158

I have a list of orders.
I want to select orders based on a set of order statuses.

So essentially select orders where order.StatusCode in ("A", "B", "C")

// Filter the orders based on the order status
var filteredOrders = from order in orders.Order
                     where order.StatusCode.????????("A", "B", "C")
                     select order;
  • Thanks to all that answered so quickly. Esp for the lambda solution. I've not done anything with lambda expressions as yet. I assume I'd do a NOT contains using (o => !(statuses.Contains(o.OrderHeaderOrderStatusCode))) – MartinS Jan 10 '13 at 12:29
267

Your status-codes are also a collection, so use Contains:

var allowedStatus = new[]{ "A", "B", "C" };
var filteredOrders = orders.Order.Where(o => allowedStatus.Contains(o.StatusCode));

or in query syntax:

var filteredOrders = from order in orders.Order
                     where allowedStatus.Contains(order.StatusCode)
                     select order;
  • 1
    I would say that use HashSet instead of array for allowedStatus because HashSet's contains method is fastest and there'll be performance issues with array if it contains more than 1000 items. var allowedStatus = new HashSet<string> { "A", "B", "C" }; – Jay Shah Nov 9 '18 at 18:14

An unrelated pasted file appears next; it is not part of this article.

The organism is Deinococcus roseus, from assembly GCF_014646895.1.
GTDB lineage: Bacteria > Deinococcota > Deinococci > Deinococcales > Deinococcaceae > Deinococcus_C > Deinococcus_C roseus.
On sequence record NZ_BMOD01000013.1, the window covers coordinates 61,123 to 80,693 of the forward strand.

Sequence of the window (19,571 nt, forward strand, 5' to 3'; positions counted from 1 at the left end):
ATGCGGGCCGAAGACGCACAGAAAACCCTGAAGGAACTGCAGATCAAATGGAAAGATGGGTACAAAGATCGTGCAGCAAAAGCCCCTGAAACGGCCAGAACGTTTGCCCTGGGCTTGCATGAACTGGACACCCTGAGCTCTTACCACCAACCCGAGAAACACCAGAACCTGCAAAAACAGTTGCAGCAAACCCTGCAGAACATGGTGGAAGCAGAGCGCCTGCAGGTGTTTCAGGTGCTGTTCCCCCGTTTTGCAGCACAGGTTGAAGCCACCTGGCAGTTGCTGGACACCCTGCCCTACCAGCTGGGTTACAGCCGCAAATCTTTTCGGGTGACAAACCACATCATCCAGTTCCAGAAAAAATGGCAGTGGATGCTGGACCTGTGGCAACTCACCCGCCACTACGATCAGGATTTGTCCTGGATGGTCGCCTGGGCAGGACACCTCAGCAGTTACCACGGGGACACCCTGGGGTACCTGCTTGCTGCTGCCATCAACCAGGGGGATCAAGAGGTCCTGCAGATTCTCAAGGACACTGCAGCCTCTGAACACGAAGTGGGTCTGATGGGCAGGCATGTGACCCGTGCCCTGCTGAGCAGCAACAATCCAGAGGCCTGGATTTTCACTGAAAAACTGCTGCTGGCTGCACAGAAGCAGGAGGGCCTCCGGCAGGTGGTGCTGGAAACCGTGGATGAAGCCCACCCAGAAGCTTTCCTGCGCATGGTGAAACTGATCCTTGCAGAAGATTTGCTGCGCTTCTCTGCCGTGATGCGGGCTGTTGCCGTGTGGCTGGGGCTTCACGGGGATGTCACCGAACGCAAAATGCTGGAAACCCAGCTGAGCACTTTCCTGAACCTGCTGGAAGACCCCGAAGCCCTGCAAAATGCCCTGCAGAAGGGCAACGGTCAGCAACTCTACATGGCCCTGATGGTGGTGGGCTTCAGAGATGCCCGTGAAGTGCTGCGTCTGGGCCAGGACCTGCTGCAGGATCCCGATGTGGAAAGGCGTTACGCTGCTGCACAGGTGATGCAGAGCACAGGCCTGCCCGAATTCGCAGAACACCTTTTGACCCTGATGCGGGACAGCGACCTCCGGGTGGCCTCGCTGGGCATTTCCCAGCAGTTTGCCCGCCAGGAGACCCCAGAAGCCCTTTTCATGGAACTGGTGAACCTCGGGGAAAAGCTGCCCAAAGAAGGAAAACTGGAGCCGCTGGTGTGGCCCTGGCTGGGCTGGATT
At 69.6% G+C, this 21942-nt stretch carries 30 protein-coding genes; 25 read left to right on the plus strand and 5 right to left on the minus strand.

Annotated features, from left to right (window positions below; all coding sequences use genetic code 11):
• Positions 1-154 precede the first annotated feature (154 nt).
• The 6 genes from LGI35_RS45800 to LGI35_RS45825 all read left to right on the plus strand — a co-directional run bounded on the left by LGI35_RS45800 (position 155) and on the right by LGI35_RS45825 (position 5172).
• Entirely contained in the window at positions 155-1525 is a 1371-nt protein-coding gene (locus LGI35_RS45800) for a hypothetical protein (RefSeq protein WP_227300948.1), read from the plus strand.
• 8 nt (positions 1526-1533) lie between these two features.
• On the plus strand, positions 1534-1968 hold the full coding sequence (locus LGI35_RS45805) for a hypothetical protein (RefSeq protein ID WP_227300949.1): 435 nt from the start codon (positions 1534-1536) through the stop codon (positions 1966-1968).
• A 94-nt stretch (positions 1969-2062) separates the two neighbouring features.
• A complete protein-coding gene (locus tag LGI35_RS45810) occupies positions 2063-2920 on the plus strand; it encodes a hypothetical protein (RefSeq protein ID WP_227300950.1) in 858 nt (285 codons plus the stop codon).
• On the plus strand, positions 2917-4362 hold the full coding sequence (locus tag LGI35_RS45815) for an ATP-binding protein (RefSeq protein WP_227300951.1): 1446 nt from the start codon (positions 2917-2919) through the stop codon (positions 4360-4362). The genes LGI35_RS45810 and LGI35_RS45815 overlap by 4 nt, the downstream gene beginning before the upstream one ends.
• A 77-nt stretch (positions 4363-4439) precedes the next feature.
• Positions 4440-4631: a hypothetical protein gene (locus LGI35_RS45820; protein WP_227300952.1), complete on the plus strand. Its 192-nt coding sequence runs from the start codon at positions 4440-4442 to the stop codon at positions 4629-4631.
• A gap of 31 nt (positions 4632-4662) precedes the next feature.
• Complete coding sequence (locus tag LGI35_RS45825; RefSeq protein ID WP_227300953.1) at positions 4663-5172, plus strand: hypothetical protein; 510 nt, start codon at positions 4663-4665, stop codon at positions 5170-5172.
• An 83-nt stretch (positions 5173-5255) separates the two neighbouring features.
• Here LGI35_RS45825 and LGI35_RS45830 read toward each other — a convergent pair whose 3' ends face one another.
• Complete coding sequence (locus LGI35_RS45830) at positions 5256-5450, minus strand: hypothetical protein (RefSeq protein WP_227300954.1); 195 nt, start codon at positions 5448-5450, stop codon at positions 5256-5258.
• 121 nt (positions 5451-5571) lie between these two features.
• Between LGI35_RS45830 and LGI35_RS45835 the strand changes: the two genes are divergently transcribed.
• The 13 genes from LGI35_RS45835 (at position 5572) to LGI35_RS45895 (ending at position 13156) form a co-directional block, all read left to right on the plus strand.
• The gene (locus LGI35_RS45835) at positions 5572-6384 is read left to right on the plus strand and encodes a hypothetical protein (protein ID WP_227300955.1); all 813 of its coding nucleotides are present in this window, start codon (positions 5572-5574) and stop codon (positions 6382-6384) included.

14
var statuses = new[] { "A", "B", "C" };

var filteredOrders = from order in orders.Order
                             where statuses.Contains(order.StatusCode)
                             select order;
12

NB: this is LINQ to objects, I am not 100% sure if it work in LINQ to entities, and have no time to check it right now. In fact it isn't too difficult to translate it to x in [A, B, C] but you have to check for yourself.

So, instead of Contains as a replacement of the ???? in your code you can use Any which is more LINQ-uish:

// Filter the orders based on the order status
var filteredOrders = from order in orders.Order
                     where new[] { "A", "B", "C" }.Any(s => s == order.StatusCode)
                     select order;

It's the opposite to what you know from SQL this is why it is not so obvious.

Of course, if you prefer fluent syntax here it is:

var filteredOrders = orders.Order.Where(order => new[] {"A", "B", "C"}.Any(s => s == order.StatusCode));

Here we again see one of the LINQ surprises (like Joda-speech which puts select at the end). However it is quite logical in this sense that it checks if at least one of the items (that is any) in a list (set, collection) matches a single value.

11

Try with Contains function;

Determines whether a sequence contains a specified element.

var allowedStatus = new[]{ "A", "B", "C" };
var filteredOrders = orders.Order.Where(o => allowedStatus.Contains(o.StatusCode));
-3

Just be careful, .Contains() will match any substring including the string that you do not expect. For eg. new[] { "A", "B", "AA" }.Contains("A") will return you both A and AA which you might not want. I have been bitten by it.

.Any() or .Exists() is safer choice

  • new[] { "B", "AA" }.Contains("A") will return false, NOT true. – Jay Shah Nov 9 '18 at 18:11

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